The mass lockdowns and restrictions imposed by governments to prevent the spread of coronavirus disease 2019 (COVID-19) were dominant throughout 2020 and 2021, and it was only the development and mass deployment of several vaccines that allowed these policies to be dismantled. Researchers from IQVIA Real-World Solutions have investigated how effective these vaccines are against severe disease. The study can be found on the medRxiv* preprint server.
Study: Evaluating Real-World COVID-19 Vaccine Effectiveness Using a Test-Negative Case-Control Design. Image Credit: siam.pukkato/Shutterstock
The researchers examined self-reported data to study the severity and variation of symptoms of COVID-19 outside of a hospital setting and any factors that could reduce the risk from the disease.
Participants were recruited primarily through social media and gave consent for the scientists to gather information such as demographic data, COVID-19 test results, medical history, the severity of symptoms, medications, and vaccination status. Most of the accepted symptoms were acquired from a list provided by the FDA, but some common write-in responses were included.
The researchers examined a wide range of symptoms, including anosmia, coughing, changes in temperature, difficulty breathing, congestion, sore throat, nausea, diarrhea, fatigue, headaches, vomiting, clouded thinking, and depression.
A modified test-negative case-control study design (TND) evaluated vaccine effectivity. While most TNDs are site-based and test all participants at point-of-care, these scientists relied on self-reported data. While this is more appropriate for COVID-19 than many other diseases due to the extensive testing available to the public, it opened possibilities for some misreporting of test status, either accidentally or through failure to test correctly.
It is also likely that participants will report results from various tests that could have different reliability levels. However, it does allow for more efficient recruitment and higher sample size, which could reduce the impact of these factors.
The researchers’ first analysis defined cases as any participant with a positive COVID-19 test, and any participant with a negative test was assigned as a control. If both were reported, the participant was classified as a case based on the positive test result data. If multiple consistent results were reported, one was selected randomly.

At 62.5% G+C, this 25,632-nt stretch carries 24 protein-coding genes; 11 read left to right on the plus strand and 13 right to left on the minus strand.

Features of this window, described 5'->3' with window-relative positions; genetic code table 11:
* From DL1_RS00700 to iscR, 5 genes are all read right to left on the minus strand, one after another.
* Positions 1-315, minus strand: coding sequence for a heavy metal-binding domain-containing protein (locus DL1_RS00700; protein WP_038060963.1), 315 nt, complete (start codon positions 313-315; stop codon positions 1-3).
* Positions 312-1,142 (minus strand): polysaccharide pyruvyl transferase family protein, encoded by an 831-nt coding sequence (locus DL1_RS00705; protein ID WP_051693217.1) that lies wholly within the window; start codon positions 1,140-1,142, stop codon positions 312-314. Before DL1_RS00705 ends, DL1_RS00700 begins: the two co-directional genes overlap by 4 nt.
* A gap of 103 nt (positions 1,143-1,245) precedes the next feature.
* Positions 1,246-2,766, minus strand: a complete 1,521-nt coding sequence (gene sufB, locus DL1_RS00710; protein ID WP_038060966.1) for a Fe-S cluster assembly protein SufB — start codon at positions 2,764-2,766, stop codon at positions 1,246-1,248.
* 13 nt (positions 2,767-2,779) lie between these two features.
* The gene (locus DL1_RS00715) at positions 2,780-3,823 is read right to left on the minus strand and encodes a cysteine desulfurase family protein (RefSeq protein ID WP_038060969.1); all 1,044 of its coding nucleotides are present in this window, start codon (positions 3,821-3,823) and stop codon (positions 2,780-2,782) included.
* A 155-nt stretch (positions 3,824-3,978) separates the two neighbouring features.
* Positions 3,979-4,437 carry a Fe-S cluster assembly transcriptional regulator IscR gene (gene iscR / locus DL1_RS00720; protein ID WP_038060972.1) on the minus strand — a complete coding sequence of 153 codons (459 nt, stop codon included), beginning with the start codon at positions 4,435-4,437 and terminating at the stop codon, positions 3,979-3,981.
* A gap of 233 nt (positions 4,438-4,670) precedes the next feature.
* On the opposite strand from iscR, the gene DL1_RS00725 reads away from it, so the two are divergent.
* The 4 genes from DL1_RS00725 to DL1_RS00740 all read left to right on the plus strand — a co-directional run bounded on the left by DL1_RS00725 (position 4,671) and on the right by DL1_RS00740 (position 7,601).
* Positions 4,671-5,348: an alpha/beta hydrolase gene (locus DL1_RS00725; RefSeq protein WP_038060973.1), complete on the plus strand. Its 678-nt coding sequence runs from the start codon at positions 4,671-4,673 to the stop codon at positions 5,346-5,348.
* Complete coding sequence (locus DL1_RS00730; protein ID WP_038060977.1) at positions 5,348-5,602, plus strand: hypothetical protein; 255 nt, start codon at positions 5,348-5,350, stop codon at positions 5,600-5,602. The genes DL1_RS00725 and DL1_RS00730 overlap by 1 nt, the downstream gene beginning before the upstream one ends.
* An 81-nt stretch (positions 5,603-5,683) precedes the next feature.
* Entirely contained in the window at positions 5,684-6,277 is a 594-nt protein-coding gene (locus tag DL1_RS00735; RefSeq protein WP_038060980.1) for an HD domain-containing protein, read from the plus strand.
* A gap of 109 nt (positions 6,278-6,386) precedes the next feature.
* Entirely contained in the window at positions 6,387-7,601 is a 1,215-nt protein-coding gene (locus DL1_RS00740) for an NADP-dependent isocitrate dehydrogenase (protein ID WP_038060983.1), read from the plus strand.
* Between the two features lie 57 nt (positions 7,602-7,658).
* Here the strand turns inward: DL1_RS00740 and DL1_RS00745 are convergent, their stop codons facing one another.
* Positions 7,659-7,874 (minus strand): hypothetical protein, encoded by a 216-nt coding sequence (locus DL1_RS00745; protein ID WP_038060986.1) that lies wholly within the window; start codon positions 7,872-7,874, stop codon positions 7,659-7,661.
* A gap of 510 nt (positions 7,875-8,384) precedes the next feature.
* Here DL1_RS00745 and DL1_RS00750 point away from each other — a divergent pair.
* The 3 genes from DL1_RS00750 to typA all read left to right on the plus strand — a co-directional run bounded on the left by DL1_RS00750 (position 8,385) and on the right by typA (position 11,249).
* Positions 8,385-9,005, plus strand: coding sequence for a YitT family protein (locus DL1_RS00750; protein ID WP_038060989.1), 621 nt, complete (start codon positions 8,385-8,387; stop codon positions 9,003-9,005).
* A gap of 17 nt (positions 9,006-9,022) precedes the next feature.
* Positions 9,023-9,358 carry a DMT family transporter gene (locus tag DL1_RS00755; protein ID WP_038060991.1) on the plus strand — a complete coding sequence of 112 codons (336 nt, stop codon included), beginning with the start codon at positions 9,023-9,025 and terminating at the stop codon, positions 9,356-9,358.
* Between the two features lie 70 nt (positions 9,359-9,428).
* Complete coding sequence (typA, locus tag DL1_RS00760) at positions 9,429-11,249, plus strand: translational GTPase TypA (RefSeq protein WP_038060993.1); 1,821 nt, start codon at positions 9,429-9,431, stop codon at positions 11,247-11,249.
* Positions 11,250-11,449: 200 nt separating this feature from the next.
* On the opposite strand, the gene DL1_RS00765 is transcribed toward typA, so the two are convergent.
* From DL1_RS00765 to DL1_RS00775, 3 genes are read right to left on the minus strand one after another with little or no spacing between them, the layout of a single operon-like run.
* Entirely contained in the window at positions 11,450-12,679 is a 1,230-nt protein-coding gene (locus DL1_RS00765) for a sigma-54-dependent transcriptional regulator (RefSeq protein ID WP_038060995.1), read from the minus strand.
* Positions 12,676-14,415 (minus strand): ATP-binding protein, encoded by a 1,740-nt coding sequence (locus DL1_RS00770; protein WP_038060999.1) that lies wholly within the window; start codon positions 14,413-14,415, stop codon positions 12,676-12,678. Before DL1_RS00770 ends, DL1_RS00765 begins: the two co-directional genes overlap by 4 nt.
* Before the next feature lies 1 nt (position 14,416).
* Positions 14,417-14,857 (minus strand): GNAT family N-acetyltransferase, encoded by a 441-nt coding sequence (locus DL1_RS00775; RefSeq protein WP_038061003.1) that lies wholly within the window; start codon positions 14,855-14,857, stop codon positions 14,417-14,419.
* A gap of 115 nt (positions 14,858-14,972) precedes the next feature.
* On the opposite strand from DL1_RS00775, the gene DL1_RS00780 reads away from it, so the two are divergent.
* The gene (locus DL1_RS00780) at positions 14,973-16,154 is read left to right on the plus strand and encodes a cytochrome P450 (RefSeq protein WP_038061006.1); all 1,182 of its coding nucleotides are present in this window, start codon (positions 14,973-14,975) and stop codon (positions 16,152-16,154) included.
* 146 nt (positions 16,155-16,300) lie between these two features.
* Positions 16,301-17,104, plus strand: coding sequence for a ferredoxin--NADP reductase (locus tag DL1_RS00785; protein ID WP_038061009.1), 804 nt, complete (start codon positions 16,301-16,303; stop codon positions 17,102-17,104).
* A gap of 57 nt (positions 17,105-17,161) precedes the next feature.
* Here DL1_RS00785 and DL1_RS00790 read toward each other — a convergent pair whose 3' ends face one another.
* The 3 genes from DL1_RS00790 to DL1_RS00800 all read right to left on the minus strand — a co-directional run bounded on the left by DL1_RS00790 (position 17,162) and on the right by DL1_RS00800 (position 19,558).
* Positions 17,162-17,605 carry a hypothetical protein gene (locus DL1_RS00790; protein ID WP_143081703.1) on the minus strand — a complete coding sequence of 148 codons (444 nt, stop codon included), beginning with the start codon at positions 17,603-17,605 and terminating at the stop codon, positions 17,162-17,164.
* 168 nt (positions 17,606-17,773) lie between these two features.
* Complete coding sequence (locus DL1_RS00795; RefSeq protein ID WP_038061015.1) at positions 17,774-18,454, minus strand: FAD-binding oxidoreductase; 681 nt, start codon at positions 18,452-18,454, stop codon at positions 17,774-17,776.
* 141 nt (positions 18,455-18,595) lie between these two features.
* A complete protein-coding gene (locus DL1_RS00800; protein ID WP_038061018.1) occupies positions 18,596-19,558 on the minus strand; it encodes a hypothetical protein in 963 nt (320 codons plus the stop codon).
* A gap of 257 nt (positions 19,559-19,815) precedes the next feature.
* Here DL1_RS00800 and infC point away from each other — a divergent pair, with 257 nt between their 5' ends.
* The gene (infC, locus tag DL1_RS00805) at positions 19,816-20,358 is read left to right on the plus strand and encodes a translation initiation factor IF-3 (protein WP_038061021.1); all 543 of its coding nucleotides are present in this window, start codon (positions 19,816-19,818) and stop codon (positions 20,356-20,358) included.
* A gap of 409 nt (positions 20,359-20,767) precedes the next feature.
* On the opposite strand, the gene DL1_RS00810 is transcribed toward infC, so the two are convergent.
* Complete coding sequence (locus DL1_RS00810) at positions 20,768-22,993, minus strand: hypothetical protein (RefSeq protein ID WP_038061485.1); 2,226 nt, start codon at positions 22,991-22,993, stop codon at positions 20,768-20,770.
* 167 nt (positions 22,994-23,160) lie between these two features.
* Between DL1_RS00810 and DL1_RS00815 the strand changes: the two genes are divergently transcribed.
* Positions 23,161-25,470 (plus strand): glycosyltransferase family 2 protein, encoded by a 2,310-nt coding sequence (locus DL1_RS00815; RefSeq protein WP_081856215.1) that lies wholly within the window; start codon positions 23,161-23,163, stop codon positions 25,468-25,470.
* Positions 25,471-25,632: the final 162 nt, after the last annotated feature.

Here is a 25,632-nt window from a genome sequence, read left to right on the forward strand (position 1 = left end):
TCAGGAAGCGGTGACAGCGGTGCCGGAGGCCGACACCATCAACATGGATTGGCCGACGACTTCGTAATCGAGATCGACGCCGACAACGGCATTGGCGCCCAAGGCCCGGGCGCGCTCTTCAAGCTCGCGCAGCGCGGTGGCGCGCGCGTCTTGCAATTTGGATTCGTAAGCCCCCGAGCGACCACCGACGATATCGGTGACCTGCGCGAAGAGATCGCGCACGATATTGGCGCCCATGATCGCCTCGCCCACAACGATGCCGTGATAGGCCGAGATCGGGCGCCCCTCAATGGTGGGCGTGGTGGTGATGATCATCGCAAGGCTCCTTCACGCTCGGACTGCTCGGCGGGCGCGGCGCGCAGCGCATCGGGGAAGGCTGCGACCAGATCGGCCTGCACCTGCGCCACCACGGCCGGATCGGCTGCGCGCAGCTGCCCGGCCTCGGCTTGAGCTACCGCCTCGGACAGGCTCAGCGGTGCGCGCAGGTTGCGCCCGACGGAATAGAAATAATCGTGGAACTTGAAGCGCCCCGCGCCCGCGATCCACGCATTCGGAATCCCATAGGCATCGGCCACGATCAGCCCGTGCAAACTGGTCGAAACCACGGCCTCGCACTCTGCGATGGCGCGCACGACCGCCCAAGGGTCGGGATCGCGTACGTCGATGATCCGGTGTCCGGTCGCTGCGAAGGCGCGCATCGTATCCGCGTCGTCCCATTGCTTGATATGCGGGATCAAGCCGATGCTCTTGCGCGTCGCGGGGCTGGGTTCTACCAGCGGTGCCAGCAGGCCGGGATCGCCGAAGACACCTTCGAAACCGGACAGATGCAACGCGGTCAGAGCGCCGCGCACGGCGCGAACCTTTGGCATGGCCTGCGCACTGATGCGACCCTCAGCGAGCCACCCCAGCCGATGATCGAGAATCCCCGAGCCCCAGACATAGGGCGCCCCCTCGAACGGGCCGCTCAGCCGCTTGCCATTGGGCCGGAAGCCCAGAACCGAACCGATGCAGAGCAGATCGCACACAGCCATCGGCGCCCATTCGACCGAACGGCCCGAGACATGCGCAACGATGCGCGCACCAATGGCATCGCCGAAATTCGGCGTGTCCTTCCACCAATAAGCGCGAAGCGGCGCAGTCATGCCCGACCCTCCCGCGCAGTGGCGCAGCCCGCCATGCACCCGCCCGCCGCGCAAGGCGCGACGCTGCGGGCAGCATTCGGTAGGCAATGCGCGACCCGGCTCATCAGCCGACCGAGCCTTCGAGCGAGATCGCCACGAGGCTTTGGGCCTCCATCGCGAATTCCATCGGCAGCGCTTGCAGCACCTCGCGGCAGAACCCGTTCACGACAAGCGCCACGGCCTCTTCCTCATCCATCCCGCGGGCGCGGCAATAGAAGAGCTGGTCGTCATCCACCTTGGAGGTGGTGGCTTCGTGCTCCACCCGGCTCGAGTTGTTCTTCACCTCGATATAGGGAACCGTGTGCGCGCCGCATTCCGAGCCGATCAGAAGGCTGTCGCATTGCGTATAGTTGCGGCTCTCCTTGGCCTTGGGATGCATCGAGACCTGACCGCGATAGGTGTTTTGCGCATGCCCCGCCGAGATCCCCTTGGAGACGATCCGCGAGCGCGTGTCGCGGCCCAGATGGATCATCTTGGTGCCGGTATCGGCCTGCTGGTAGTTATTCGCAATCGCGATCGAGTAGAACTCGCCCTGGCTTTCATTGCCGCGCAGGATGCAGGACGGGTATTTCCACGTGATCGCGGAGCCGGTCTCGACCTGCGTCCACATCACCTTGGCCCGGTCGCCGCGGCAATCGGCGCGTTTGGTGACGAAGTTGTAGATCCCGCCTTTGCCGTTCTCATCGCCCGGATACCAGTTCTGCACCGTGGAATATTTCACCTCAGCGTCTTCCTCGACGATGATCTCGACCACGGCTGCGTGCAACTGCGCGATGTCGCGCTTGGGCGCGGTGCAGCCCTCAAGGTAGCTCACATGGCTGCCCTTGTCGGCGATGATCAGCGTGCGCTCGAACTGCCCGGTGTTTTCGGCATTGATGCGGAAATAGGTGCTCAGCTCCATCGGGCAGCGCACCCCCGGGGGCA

The second analysis included the severity of the symptoms. Scientists assigned only participants with a positive test and at least one moderate or severe symptom by day seven, with controls as all negative tests and individuals who did not report moderate or severe symptoms.
In total, 695 individuals reported positive results, and 1786 reported negative ones. Eighty percent of participants did not report and moderate or severe symptoms. Participants showed a mean age of 46.4 years and were mostly female, well-educated, and white. Cases and controls showed similar proportions regarding age, gender, and race, with the cases showing slightly higher levels of education than the control.
The first analysis showed that 17.8% of cases reported being fully or partially vaccinated at the time of the positive test, while 80% of controls were fully or partially vaccinated. The resulting unadjusted odds ratio showed a 95% reduction in the odds of having a positive COVID-19 test following vaccination.
The second analysis showed that 57 individuals reported full/partial vaccination at the time of a positive test with at least one moderate/severe symptom, while 1547 control patients reported full/partial vaccination. The odds ratio for this analysis suggested a 71% reduction in the odds of having a positive test and a symptom following vaccination. Examining the effects of covariates on reporting a positive test revealed several other important factors, with males, white individuals, blood and lung disorders all showing significant effects on the model.
The researchers reported that those fully vaccinated were much more protected than those partially vaccinated, who again showed more protection than the unvaccinated. This pattern was seen in both analyses. When examining the vaccine effectiveness of participants who had received vaccines from different manufacturers, Moderna showed the highest effectiveness, followed by Janssen and Pfizer/BioNTech. This pattern was repeated when examining the severity of the disease.
The authors highlight that this study helps to contribute to further understanding of vaccine effectiveness amongst different groups and considers the severity of the disease – which is often overlooked when calculating vaccine effectivity. However, the results mirror the consensus of the wider scientific community, even taking this into account. This information could be key for public health policymakers and could help inform restriction policies in the future.
medRxiv publishes preprint papers that have not yet undergone peer review. The information contained within this article should not be taken as fact or used to guide clinical or research practice.